Genfit (NASDAQ:GNFT) is a small (<$200 million market cap) late-stage biopharmaceutical company focused on three franchises: cholestatic diseases, nonalcoholic steatohepatitis (or NASH) diagnostics, and Acute on Chronic Liver Failure (ACLF). Elafibranor (GFT505) was a former NASH hopeful before failing its pivotal trial in 2020. However, the company's lead drug candidate may prove more formidable in another indication, primary biliary cholangitis (or PBC). Investors would be prudent to keep this biotech in mind and start placing bets up to next quarter.
Having exited the NASH drug arena, Genfit set its sights on providing diagnostic solutions. However, management has reiterated several times they don’t see a “significant market opportunity” for these technologies as long as there isn’t a drug approved for NASH. That may be a reality not before too long, as discussed in recent articles on Madrigal Pharmaceuticals (MDGL) and Intercept Pharmaceuticals (ICPT). According to the “Noncirrhotic Nonalcoholic Steatohepatitis With Liver Fibrosis” 2018 draft guidance from the Food and Drug Administration (FDA), accelerated approval may be secured by demonstrating improvements with any one of the following liver histological endpoints:
Resolution of steatohepatitis on overall histopathological reading and no worsening of liver fibrosis on NASH Clinical Research Network (or CRN) fibrosis score. Resolution of steatohepatitis is defined as absent fatty liver disease or isolated or simple steatosis without steatohepatitis and a NASH CRN activity score (NAS) score of 0-1 for inflammation, 0 for ballooning, and any value for steatosis [NASH-EP] Improvement in liver fibrosis greater than or equal to one stage (NASH CRN fibrosis score) and no worsening of steatohepatitis (defined as no increase in NAS for ballooning, inflammation, or steatosis) [Fibrosis-EP] Both resolution of steatohepatitis and improvement in fibrosis (as defined above)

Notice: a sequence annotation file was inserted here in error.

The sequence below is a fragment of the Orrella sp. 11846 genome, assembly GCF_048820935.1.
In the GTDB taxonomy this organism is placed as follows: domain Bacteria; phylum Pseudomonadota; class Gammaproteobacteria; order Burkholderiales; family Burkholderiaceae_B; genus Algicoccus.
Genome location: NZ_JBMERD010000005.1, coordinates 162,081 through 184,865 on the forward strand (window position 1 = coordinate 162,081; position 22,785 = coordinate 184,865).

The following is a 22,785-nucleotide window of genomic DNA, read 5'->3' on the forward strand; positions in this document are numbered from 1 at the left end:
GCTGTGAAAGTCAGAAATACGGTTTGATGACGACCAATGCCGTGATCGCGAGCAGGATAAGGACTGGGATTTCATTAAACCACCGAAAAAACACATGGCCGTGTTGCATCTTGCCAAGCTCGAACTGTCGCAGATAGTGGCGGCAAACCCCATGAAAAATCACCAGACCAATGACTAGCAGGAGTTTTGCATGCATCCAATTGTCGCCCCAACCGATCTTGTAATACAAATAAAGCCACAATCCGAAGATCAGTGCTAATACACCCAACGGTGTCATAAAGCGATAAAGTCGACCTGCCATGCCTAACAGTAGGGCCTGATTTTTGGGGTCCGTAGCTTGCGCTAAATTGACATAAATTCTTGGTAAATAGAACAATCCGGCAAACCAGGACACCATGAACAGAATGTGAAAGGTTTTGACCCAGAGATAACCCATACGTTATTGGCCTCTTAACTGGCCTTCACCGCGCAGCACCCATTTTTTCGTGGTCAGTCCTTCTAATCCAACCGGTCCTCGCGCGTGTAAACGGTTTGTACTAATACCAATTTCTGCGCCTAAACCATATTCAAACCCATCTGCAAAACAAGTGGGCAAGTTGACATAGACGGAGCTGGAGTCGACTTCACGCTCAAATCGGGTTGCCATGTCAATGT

Despite some companies’ claims, there is no advanced candidate conclusively capable of achieving #3. Madrigal’s resmetirom is the leading “anti-NASH” contender. The pivotal MAESTRO-NASH Q4 readout is a widely anticipated event in the NASH space, with longs hoping it hits at least the NASH-EP. At the opposite end of the spectrum, Intercept’s obeticholic acid or OCA is the top purely antifibrotic agent. OCA had secured the Fibrosis-EP more than 2 years ago in the pivotal REGENERATE trial, but the FDA wanted “additional post-interim analysis efficacy and safety data”. Intercept is resubmitting the OCA new drug application including the suggested analyzes by the end of this year. One or both drugs could be on the market as early as next year.
OCA has actually been sold as Ocaliva since 2016. Up until then, ursodeoxycholic acid (UDCA) was the only FDA-approved therapy for PBC and is still the first-line. Ocaliva is now used in combination with UDCA in patients with an inadequate response to UDCA or as monotherapy in patients unable to tolerate UDCA. Approval was gained based on its pivotal trial’s primary endpoint (or PEP) of response rate at Month 12, where response was defined as a composite of three criteria: alkaline phosphatase (or ALP) less than 1.67-times the upper limit of normal (or ULN), total bilirubin less than or equal to ULN, and an ALP decrease of at least 15%. Patients were randomized to receive either Ocaliva 10 mg once daily for the entire 12 months of the trial, Ocaliva titration (5 mg once daily for the initial 6 months, with the option to increase to 10 mg once daily for the last 6 months), or placebo. A significantly higher percentage of patients achieved a response (Table 1; p < 0.0001) from the Ocaliva arms versus placebo.
Ocaliva 10 mg
Primary Composite Endpoint
Responder rate, Month 12 (%)
Components of Primary Endpoint
ALP less than 1.67-times ULN (%)
Decrease in ALP of at least 15% (%)